Nigeria’s oil minister sees OPEC production freeze as likely, says Saudis are pushing for it

A wider production freeze inside of OPEC could be close at hand, Nigerian Oil Minister Emmanuel Ibe Kachikwu said during an interview with CNBC. Earlier this month, four OPEC producers and Russia agreed to maintain production at January levels, welcome news in a global market awash with crude oil.

“The Minister for energy in Qatar and the President of OPEC is leading that pact and there is a lot of conversation going on and there’s a lot of consensus building on the issue of the freeze,” Kachikwu said.

“The Saudi’s are quite frankly in the forefront of pushing the freeze issue,” explained Kachikwu. The minister said that he hoped the deal would push prices up into the $45-$50 range.

“I’m hoping a consensus can be built and that parties can begin to work together across the board, not just OPEC members, but also non-OPEC members, which is what the Gulf States and most of us have pushed for,” he said. With that, “you’ll begin to see movement upwards in those prices.”

Markets hoping for a cut, not a freeze

While a freeze in production is certainly good news, it is not the news markets have been holding out to hear. Iran and Iraq, the two OPEC members expected to bring the most additional production to market in the coming years, have both said that while they support a production freeze, they do not intend to join the agreement themselves.

“A freeze is not the same as a cut, and somewhat disingenuously, keeping crude production at January levels actually implies higher-than-expected annual output … and [that] can hardly tackle the current market oversupply,” JBC Energy said in a note.

At a conference last week held in Houston, Saudi Oil Minister Ali al-Naimi said that a freeze was the beginning step in a process to bring balance back to the market, but that outright production cuts were not in the cards.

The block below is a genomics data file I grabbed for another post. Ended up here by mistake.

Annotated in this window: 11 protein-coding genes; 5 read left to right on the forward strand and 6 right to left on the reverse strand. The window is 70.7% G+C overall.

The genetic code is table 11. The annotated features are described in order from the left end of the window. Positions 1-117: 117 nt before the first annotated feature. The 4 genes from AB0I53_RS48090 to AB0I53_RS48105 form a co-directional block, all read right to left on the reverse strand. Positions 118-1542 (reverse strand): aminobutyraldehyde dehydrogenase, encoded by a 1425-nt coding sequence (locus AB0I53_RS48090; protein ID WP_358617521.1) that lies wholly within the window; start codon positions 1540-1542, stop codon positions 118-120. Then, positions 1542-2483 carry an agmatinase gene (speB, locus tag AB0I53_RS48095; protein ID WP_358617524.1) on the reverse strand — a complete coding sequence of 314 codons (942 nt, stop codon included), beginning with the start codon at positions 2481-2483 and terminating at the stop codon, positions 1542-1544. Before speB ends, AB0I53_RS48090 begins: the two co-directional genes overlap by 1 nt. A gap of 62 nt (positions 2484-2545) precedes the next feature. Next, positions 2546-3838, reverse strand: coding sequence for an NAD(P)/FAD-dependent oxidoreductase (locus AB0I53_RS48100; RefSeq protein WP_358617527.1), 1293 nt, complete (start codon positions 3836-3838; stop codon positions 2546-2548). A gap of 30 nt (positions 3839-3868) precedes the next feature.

“Freeze is the beginning of a process, and that means if we can get all the major producers to agree not to add additional balance, then this high inventory we have now will probably decline in due time. It’s going to take time,” Naimi said.

“It is not like cutting production. That is not going to happen because not many countries are going to deliver even if they say they will cut production — they will not deliver. So there is no sense in wasting our time seeking production cuts,” he added.

Overproduction is “like a cancer” – former Qatari oil minister

While OPEC’s members negotiate a wider production freeze, Qatar’s former oil minister Abdullah al-Attiyah has been pushing for more aggressive steps in recent days. The former minister called for a production cut of 2.5 MMBOPD before oversupply becomes unmanageable “like a cancer.”

“If they want to balance the market the solution will be easy. Don’t go slow. If you do, then every time the market will create a glut. Cut 2.5 million barrels and then you will balance the market in a few years,” said the former minister.

“I will ask every producer, do you want quantity or price? They say they want a reasonable price but to reach that there has to be sacrifice. If you do not sacrifice, the other will not sacrifice.

“The oversupply has grown from 1.7 million barrels per day to 3 million barrels today. I am very worried about oversupply. It is like a cancer. If you did not deal with it quickly, it would spread.”

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